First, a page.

A group of people dressed in white coveralls marches along the L277 state road between Keyenberg and Immerath, deep in the west of Germany — to the left, farmers' fields; to the right, trees; in the middle, a strip of asphalt.
The site could be an idyllic stretch of countryside, were it not for the giant Garzweiler lignite strip mine. Parallel to the road stands a row of excavators that devour the landscape, insatiably chewing up earth to get to the lignite, or brown coal, that lies beneath the surface.
The machines are owned by the energy giant RWE, and are the reason the group of hundreds, perhaps thousands of activists are here. The activists are part of the organization Ende Gelände (End of the Line), which protests for climate protection and against strip mining.
Sina Reisch, sporting round glasses and unruly blonde hair, is one of them, "Today, some of us will commit ourselves to storming the pit and stop the mining," she tells DW.
Like a church procession
Reisch says the massive amounts of coal stripped from the Rhine district make it Europe's biggest source of environmentally devastating CO2 emissions. She says despite the fact that scientists have long known about the negative effects of climate change, the government still refuses to take action.
"That's why we have decided to take things into our own hands. We are going to use our bodies to stop it," says Reisch.
But the parade of activists is not alone: Hundreds of police are there to keep them from accessing the pit. The mine is the property of RWE, and anyone who enters the area is guilty of trespassing. Police also say that climbing down into the pit could be deadly.
Some 20 police vans creep along in a column behind the activists, a helicopter rattles away as it circles overhead and mounted police are there as well.
With brightly colored protest banners on one side and horses and uniformed police on the other, the scene is strangely reminiscent of a Catholic holy day procession meandering through the countryside in the sunshine.
The activists are almost as well-organized as the police. The red section is here on the L277, and the gold, pink and multicolored sections are trying to access the pit in other areas.
The activists stop every once in a while to pop up umbrellas and gold-silver emergency blankets, in an attempt to create a bit of shade for themselves.
A 20-year-old man, who doesn't want to give his name but traveled hundreds of kilometers to get here, says the activists want to show that they're not going to give up. He has a face mask hanging around his neck — he says one never knows if the police will use tear gas.
He says the Fridays for Future student climate protests — camped out close by and fighting coal mining with music, posters, and bullhorns — are "super cool."
He also says it was great that tens of thousands peacefully protested in nearby Aachen on Friday: "But we really need to actively do something, because the climate damage that is happening now will be irreversible in 15 years. You have to run riot for some causes."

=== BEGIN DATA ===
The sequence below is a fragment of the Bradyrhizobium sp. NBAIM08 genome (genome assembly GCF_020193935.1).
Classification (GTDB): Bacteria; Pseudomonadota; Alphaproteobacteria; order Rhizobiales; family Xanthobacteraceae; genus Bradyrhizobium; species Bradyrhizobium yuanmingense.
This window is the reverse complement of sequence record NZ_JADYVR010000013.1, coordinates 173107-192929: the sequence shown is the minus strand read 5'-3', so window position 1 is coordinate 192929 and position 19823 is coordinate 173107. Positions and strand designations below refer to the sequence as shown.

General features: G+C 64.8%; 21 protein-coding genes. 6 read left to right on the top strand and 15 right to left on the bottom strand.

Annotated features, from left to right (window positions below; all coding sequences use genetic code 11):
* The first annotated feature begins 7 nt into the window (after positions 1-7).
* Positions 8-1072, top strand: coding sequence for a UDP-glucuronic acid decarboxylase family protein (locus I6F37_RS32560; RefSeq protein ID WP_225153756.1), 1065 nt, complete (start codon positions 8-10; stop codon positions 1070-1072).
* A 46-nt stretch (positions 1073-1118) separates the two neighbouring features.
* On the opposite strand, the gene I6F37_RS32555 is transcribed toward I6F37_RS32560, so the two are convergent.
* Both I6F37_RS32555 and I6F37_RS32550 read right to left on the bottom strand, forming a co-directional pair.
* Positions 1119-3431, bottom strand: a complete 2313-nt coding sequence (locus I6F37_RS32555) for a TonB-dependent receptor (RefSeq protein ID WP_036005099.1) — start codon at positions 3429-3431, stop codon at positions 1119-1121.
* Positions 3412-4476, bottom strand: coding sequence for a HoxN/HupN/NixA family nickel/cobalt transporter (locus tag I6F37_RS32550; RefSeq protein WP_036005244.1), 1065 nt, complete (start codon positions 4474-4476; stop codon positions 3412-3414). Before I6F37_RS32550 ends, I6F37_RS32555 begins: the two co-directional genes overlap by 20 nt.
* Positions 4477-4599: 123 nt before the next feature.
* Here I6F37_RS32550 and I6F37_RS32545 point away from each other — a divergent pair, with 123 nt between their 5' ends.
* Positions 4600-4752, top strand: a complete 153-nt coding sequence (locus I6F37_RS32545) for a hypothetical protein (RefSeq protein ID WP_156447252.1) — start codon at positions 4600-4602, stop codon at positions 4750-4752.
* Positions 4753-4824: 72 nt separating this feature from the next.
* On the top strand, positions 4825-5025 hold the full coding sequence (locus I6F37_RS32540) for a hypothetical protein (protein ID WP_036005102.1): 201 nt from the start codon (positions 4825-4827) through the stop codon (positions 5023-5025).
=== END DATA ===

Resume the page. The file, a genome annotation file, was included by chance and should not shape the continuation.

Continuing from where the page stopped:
'It's all for nothing, nothing at all'
Now, only potato fields covered with a blanket of white blossoms and a pale green wheat field separate activists from the edge of the pit and the excavators. It is just a couple hundred meters away; yet, police are standing shoulder to shoulder in front of them.
A scruffy activist wearing a white T-shirt and sunglasses attempts to strike up a conversation with one of the officers. The reply; "Get lost, I don't want to talk to you."
The officer has been out on the road for hours. His reddish-blonde hair glistens in the midday sun. The officer tells DW he is from Essen, about an hour away. He says his deployment at Garzweiler will last four days and four nights, "and it's all for nothing, nothing at all."
The officer — heavy plastic handcuffs on his lapel, a truncheon, pepper spray and pistol on his belt — is one of those Germans who do not want to give up cheap energy produced from lignite.
Cops-and-robbers games between activists and police at coal mines have been going on for years. The most recognizable fight at the moment is that over the nearby Hambach Forest, which has made headlines around the world.
Into the pit
At some point during the day things get so boring that a few officers eventually consent to talking with protesters. A group of activists encircles one of them and attempts to win him over to their cause. He shows interest and promises to read through an online petition against lignite mining.
Then, suddenly, there is a surge of movement. Bands of activists run hand-in-hand toward the pit in their white coveralls. The red group has managed to slip through the police cordon and is making its way through a waist-high wheat field toward the edge.
They chant "onward, onward, end of the line." Red smoke wafts through the air, protest banners flutter in the wind and the helicopter whirs above. According to authorities, several police officers were injured.
Some 200 members of the red group reach their objective — running, climbing and then sliding down into the pit — as another 700 join them from other groups. The feat is clearly a success in the eyes of the activists, who point out that women still wouldn't have the right to vote had it not been for illegal actions.
RWE, on the other hand, can point to an agreement between the German government, environmentalists and energy companies, allowing the industry to continue mining coal until 2038.
In any case, no matter how one reads this latest episode, it won't be the last "act of civil disobedience" or "trespassing" in the fight over coal in Germany.